The rule is that where an agreement consists of a single promise, based on a single consideration, if either is illegal, the whole contract is void.   But where the agreement is founded on a legal consideration containing a promise to do several things or to refrain from doing several things, and only some of the promises are illegal, the promises which are not illegal will be held to be valid.20

The agreement at issue contained multiple promises based on multiple considerations.   For instance, the entire first page, and the first paragraph of the second page, are devoted to Widmer's promise to relocate to the Smyrna office, in light of the transfer of his department to that office, in exchange for ISS's promise to reimburse him for certain itemized expenses he expected to incur in connection with the relocation.   The next paragraph, which started with the phrase, “[a]s further assurance to me,” stated the term of employment and salary, followed by the arbitration clause.   Accordingly, we find that the agreement was severable.   The unenforceability of the arbitration clause did not void the remainder of the agreement.

 4. ISS next assigns error to the denial of its motion for directed verdict on the issue of litigation expenses under OCGA § 13-6-11, which permits the jury to award attorney fees “where the defendant has acted in bad faith, has been stubbornly litigious, or has caused the plaintiff unnecessary trouble and expense.”   If a bona fide controversy exists, the plaintiff may recover attorney fees under this Code section only if the defendant has acted in bad faith in the underlying transaction.21  Issues regarding the existence of a bona fide controversy or a defendant's bad faith are generally for the jury to decide.22  Finally, an award of attorney fees under OCGA § 13-6-11 should be affirmed if there is any evidence to support it.23

 ISS argues that the record demonstrates a bona fide controversy and contains no evidence of bad faith, stubborn litigiousness, or causing Widmer unnecessary trouble and expense.   Pretermitting whether the evidence demanded a finding that a bona fide controversy existed as to ISS's liability, we cannot say that no evidence was presented to show that ISS acted in bad faith in terminating Widmer and refusing to honor his agreement.   There was evidence that Widmer was a senior executive who provided 12 years of loyal service to ISS.   Testimony was also presented that O'Halloran had expressed a desire to terminate highly compensated employees.   The jury could have concluded from this evidence that Widmer was terminated because of his high salary.   Evidence was also presented that ISS knew the terms of Widmer's agreement well in advance of his termination.   Jan Kaupas, who was COO at the time the agreement was executed, testified that he attended a meeting with Widmer, Spina, and Dudas prior to Widmer's relocation.   Dudas asked Spina whether he had made a final decision regarding Widmer's contract, and Spina told Dudas to do what was “reasonable and fair.”   Kaupas further testified that when he tried to negotiate lengthy employment terms for two employees who reported to him, Spina said, “No, we're not giving longer terms like that any more․ Jerry had different circumstances.”   O'Halloran admitted seeing a copy of the agreement before he terminated Widmer.   Based on this evidence, the jury could have found that O'Halloran chose to ignore the agreement rather than pay any more money to a “high-priced techie.”   The trial court did not err in submitting the issue of attorney fees to the jury.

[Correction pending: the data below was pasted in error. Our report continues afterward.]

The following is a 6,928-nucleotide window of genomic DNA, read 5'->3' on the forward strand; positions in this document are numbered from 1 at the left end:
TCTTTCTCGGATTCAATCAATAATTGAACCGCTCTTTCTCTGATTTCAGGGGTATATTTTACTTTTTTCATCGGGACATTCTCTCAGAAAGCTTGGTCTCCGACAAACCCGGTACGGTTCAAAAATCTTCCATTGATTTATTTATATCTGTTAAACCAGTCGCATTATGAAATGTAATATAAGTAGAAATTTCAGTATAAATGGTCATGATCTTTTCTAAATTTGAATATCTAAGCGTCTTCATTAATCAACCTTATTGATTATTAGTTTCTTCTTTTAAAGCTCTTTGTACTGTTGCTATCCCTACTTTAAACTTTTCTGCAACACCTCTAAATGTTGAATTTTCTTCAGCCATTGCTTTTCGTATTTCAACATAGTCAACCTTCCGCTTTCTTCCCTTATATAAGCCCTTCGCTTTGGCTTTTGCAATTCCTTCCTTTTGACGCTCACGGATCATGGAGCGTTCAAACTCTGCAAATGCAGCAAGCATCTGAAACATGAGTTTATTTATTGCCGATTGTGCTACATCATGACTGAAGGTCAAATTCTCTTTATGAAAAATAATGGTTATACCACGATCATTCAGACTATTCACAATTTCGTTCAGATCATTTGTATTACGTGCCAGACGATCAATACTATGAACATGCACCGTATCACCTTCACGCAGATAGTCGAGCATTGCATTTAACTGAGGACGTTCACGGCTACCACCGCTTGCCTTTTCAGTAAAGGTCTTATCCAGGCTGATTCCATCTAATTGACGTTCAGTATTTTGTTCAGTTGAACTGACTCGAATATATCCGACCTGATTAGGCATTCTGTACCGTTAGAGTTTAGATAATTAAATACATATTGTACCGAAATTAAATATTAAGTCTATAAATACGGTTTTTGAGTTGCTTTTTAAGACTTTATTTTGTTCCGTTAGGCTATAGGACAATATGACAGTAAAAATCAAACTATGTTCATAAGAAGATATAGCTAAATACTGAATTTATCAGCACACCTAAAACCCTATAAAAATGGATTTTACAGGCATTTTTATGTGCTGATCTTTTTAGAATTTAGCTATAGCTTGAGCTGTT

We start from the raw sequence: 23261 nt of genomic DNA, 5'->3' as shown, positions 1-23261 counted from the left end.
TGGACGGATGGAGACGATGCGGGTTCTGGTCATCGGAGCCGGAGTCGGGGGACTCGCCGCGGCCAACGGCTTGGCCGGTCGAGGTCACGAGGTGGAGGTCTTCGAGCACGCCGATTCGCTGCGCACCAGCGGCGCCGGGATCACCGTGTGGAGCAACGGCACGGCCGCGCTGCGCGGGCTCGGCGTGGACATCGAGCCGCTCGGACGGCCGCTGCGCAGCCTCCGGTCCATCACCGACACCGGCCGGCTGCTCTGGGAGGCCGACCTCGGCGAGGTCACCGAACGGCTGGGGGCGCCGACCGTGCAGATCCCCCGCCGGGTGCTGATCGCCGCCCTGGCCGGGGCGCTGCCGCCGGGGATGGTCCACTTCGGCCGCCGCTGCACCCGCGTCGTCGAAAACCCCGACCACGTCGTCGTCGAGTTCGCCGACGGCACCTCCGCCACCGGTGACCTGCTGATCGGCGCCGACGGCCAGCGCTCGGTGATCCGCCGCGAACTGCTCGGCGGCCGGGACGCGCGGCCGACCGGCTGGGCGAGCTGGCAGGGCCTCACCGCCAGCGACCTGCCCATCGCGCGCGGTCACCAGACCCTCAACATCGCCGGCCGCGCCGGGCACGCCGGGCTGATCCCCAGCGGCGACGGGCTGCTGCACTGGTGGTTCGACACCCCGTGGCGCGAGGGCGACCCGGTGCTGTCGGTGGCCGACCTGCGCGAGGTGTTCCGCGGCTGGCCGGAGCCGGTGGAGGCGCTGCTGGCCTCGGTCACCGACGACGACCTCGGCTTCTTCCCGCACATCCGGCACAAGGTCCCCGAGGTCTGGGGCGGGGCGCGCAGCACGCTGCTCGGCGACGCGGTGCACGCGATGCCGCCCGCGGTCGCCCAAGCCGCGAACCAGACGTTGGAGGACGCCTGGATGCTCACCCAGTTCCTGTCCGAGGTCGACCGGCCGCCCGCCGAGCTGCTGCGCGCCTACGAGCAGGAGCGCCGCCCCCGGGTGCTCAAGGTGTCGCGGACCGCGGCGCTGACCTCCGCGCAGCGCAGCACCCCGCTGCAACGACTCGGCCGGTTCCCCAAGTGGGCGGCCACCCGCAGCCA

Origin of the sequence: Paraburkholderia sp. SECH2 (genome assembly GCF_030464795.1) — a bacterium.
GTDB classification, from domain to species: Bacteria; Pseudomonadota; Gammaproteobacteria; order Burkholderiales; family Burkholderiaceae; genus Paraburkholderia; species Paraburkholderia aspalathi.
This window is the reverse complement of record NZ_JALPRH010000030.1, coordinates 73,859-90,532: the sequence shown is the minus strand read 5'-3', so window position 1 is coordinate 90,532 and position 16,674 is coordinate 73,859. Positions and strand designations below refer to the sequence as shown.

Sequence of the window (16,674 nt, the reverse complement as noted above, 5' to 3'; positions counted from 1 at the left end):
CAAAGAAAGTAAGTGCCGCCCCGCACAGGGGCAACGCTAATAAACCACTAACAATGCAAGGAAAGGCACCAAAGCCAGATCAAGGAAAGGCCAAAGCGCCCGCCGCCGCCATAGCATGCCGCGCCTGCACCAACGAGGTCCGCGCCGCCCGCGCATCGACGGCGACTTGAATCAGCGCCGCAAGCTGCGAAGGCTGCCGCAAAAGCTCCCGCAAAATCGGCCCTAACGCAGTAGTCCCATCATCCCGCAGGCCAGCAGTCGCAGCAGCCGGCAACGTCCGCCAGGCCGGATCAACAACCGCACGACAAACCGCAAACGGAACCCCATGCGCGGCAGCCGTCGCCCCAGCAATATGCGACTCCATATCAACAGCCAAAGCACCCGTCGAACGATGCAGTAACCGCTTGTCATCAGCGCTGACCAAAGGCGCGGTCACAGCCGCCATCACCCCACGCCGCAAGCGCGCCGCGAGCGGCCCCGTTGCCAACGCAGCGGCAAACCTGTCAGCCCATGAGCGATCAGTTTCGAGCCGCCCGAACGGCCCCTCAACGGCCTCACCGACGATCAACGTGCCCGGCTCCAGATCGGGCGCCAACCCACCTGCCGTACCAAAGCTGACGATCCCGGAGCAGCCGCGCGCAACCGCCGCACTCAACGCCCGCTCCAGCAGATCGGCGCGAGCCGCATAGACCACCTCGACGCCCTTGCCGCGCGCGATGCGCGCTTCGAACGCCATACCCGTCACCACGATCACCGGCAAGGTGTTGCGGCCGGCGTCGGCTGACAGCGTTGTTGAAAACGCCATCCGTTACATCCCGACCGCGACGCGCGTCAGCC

5. Finally, ISS argues that Widmer failed to prove his damages to a reasonable degree of certainty.  “The burden is on the plaintiff to show both the breach and the damage, and this must be done by evidence which will furnish the jury data sufficient to enable them to estimate with reasonable certainty the amount of damages.   It cannot be left to speculation, conjecture and guesswork.” 24